Returning to the Medieval Warm Period and preceding towards the present, the data of Chepstow-Lusty et al. (2003) reveal the occurrence of the Little Ice Age, which in the Central Peruvian Andes was characterized by relative coolness and wetness. These characteristics of that climatic interval are also evident in ice cores retrieved from the Quelccaya ice cap in southern Peru, the summit of which extends 5670 meters above mean sea level (Thompson et al., 1986, 1988). And finally, both the Quelccaya ice core data and the Marcacocha pollen data reveal the transition to the drier Modern Warm Period, which has developed over the past 100-plus years.

Also working in Peru, Goodman et al. (2001) analyzed soil properties of several glacial moraines located in the Cordillera Vilcanota and Quelccaya Ice Cap regions, where they found that "the most extensive advance during the late Holocene in southern Peru occurred during the Little Ice Age," which was dated to around 400 years before present in the Cordillera Vilcanota and 300 years before present in the vicinity of the Quelccaya Ice Cap.

Three years later, Georges (2004) constructed a 20th-century history of glacial fluctuations in the Cordillera Blanca of Peru (7730'W, 9S), which is the largest glaciated area located within the earth's tropics. This work revealed that "the beginning of the century was characterized by a glacier recession of unknown extent, followed by a marked readvance in the 1920s that nearly reached the Little Ice Age maximum." Then came the 1930s-1940s shrinkage of the glacial mass that was, in his words, "very strong," after which there was a period of quiescence that was followed by an "intermediate retreat from the mid-1970s until the end of the century." And in comparing the two periods of glacial wasting, Georges says that "the intensity of the 1930s-1940s retreat was more pronounced than that of the one at the end of the century." In fact, his graph of the ice area lost in both time periods suggests that the rate of wastage in the 1930s-1940s was twice as great as that of last two decades of the 20th century.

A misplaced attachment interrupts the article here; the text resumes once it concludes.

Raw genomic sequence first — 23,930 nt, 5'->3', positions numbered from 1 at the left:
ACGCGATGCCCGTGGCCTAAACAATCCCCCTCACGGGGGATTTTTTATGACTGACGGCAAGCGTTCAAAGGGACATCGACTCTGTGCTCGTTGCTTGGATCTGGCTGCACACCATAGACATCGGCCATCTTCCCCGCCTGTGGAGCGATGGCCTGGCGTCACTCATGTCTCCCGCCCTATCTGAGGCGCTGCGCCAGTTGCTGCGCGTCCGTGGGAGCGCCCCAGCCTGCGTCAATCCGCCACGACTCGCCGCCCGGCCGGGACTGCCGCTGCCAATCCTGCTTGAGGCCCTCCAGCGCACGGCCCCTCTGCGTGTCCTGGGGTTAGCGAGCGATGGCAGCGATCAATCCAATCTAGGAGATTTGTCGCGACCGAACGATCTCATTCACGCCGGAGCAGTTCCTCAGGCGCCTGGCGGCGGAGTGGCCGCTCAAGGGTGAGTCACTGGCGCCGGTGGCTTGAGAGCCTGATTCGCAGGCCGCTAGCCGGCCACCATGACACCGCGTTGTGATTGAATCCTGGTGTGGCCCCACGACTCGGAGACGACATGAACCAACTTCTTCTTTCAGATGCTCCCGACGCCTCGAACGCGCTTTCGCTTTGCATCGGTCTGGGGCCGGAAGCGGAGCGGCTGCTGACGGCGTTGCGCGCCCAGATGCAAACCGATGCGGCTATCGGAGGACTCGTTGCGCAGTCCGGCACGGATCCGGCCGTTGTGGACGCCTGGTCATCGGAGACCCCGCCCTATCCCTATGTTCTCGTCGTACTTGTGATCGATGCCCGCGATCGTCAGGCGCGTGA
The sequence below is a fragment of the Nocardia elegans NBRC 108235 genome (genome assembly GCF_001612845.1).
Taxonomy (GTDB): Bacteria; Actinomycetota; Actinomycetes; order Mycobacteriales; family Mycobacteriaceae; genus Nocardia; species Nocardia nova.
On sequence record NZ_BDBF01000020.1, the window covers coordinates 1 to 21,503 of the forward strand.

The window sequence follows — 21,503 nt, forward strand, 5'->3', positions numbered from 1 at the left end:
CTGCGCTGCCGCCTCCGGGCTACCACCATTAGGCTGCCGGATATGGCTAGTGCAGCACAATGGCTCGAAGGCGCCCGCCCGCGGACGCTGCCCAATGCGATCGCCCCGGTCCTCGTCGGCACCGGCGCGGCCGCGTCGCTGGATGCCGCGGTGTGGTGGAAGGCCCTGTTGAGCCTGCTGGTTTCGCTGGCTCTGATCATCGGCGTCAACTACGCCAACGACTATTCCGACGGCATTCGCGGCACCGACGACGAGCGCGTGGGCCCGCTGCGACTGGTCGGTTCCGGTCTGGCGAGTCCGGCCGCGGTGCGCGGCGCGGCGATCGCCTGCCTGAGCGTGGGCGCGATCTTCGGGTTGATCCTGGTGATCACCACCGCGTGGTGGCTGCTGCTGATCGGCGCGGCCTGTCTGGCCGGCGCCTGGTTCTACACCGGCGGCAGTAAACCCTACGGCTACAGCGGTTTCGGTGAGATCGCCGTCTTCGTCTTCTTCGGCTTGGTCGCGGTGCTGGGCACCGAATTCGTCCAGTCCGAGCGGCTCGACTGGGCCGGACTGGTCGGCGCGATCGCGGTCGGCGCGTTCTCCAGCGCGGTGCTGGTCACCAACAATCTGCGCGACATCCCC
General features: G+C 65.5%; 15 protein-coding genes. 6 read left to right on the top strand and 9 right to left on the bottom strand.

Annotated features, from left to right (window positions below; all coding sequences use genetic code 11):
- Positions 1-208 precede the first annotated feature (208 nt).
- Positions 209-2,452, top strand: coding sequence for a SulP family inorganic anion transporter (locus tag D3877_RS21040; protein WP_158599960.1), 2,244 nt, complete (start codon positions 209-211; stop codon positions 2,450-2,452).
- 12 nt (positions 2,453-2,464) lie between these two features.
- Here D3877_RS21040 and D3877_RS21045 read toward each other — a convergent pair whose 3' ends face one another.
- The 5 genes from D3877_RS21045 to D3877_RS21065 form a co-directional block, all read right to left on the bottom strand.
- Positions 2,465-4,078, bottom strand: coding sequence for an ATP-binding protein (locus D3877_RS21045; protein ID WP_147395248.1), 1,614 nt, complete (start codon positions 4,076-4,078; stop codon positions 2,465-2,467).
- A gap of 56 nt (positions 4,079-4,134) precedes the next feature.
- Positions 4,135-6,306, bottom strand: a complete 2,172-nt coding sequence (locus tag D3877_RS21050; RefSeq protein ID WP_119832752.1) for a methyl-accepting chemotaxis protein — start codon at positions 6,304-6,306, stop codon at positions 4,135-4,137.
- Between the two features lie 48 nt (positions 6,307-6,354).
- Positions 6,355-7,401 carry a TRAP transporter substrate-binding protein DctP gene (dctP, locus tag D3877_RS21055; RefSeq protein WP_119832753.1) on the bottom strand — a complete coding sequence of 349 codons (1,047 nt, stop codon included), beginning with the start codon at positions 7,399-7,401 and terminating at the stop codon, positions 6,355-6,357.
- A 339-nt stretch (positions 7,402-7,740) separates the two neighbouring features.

In conclusion, we note that the extensive climatic correspondences that have been shown to exist between South American countries such as Peru and various parts of the Northern Hemisphere are not coincidental; they reveal the existence of a significant millennial-scale oscillation of climate that is global in scope and, hence, driven by a regularly-varying extraterrestrial forcing factor. Although one can argue about the identity of that forcing factor and the means by which it exerts its influence, one thing is clear: it is not the atmosphere's CO2 concentration, which has only varied in phase with the climatic oscillation over the Little Ice Age-to-Modern Warm Period transition and has exhibited no millennial-scale cyclicity over the entire rest of the record. This being the case, it should be clear to most rational people that the climatic amelioration of the past century or more has had absolutely nothing to do with the concomitant rise in the air's CO2 content, but absolutely everything to do with the influential extraterrestrial forcing factor that has governed the millennial-scale oscillation of earth's climate as far back in time as we have been able to detect it.

References
Abbott, M.B., Binford, M.W., Brenner, M. and Kelts, K.R. 1997. A 3500 14C yr high resolution record of water-level changes in Lake Titicaca. Quaternary Research 47: 169-180.